UNDER THE EARLY STARS

Play is not for every hour of the day, or for any hour taken at random. There is a tide in the affairs of children. Civilization is cruel in sending them to bed at the most stimulating time of dusk. Summer dusk, especially, is the frolic moment for children, baffle them how you map. They may have been in a pottering mood all day, intent upon all kinds of close industries, breathing hard over choppings and poundings. But when late twilight comes, there comes also the punctual wildness. The children will run and pursue, and laugh for the mere movement—it does so jolt their spirits.

What remembrances does this imply of the hunt, what of the predatory dark? The kitten grows alert at the same hour, and hunts for moths and crickets in the grass. It comes like an imp, leaping on all fours. The children lie in ambush and fall upon one another in the mimicry of hunting.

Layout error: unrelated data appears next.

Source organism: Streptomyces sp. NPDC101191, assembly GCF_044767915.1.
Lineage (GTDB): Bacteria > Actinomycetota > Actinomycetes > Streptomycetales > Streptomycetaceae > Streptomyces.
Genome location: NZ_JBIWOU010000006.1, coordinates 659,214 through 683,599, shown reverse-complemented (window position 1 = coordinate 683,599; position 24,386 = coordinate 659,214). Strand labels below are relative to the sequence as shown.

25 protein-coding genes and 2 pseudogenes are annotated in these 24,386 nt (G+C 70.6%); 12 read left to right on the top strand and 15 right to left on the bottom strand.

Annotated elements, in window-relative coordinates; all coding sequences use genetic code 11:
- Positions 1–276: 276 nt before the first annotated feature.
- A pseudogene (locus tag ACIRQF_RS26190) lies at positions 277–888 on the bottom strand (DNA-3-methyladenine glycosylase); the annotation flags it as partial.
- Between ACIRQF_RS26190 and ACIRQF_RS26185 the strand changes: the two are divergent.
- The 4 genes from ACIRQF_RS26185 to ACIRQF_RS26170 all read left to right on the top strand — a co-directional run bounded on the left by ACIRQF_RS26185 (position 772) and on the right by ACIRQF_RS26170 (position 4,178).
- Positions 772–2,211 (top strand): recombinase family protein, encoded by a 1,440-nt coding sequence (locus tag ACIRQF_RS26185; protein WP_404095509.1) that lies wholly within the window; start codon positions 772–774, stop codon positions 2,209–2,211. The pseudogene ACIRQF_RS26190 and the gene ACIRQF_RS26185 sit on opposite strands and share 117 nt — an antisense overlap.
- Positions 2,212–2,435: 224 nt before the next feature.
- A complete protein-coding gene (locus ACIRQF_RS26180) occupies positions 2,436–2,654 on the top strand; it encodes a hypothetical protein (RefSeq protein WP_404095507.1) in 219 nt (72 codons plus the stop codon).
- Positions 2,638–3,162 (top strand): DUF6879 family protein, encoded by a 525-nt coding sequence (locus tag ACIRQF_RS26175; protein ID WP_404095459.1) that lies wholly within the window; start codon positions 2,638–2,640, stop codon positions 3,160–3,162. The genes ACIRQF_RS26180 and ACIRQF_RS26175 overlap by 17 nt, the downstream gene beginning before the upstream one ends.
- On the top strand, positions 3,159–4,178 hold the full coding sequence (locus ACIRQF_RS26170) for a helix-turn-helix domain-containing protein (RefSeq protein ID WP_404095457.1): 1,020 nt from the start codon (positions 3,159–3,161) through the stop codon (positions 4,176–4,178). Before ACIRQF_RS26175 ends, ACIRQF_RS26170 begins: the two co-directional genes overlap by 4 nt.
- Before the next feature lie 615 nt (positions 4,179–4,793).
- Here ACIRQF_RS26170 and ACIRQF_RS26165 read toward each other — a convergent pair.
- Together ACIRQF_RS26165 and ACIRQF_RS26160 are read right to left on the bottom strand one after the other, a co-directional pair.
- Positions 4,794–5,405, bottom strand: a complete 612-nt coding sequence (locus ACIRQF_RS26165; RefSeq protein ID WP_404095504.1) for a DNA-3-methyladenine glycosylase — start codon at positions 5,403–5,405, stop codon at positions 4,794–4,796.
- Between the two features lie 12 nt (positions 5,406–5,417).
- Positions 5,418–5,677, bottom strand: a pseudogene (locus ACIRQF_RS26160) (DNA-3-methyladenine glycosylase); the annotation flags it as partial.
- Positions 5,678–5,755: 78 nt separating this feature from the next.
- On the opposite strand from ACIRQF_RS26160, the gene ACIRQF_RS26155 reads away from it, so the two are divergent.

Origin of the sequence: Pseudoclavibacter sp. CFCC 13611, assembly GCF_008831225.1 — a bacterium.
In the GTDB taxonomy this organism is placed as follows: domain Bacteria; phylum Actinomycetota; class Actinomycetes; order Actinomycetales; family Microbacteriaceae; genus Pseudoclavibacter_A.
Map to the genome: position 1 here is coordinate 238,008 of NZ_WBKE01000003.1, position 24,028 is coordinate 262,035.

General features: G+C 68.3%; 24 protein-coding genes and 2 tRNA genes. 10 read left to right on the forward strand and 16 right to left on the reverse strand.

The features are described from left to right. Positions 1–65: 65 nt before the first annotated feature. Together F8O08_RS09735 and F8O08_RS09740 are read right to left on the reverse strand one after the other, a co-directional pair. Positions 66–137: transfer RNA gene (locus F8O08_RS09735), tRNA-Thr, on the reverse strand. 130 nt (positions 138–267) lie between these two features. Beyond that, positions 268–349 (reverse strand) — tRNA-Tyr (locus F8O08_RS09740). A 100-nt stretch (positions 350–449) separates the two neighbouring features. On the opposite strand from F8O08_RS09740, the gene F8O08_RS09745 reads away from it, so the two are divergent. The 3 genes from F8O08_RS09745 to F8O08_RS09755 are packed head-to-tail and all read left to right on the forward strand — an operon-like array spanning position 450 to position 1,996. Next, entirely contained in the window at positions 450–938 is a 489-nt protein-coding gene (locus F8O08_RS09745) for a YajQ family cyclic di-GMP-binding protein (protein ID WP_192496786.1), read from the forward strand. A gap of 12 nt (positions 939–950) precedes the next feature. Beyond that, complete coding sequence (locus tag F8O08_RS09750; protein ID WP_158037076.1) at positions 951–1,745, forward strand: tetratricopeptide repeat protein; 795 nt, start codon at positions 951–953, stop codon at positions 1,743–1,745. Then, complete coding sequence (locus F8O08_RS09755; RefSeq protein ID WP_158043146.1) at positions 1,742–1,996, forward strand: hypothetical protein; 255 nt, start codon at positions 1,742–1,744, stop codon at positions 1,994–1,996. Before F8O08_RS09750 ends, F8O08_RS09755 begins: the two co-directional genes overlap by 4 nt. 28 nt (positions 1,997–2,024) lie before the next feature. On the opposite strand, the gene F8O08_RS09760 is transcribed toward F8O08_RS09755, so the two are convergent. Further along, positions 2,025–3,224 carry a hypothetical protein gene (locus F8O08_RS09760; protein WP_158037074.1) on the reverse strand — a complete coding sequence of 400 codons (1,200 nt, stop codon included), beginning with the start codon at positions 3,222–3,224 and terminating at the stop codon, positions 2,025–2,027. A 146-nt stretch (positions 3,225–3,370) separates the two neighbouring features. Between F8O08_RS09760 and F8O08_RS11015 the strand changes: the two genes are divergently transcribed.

The sudden outbreak of action is complained of as a defiance and a rebellion. Their entertainers are tired, and the children are to go home. But, with more or less of life and fire, the children strike some blow for liberty. It may be the impotent revolt of the ineffectual child, or the stroke of the conqueror; but something, something is done for freedom under the early stars.

This is not the only time when the energy of

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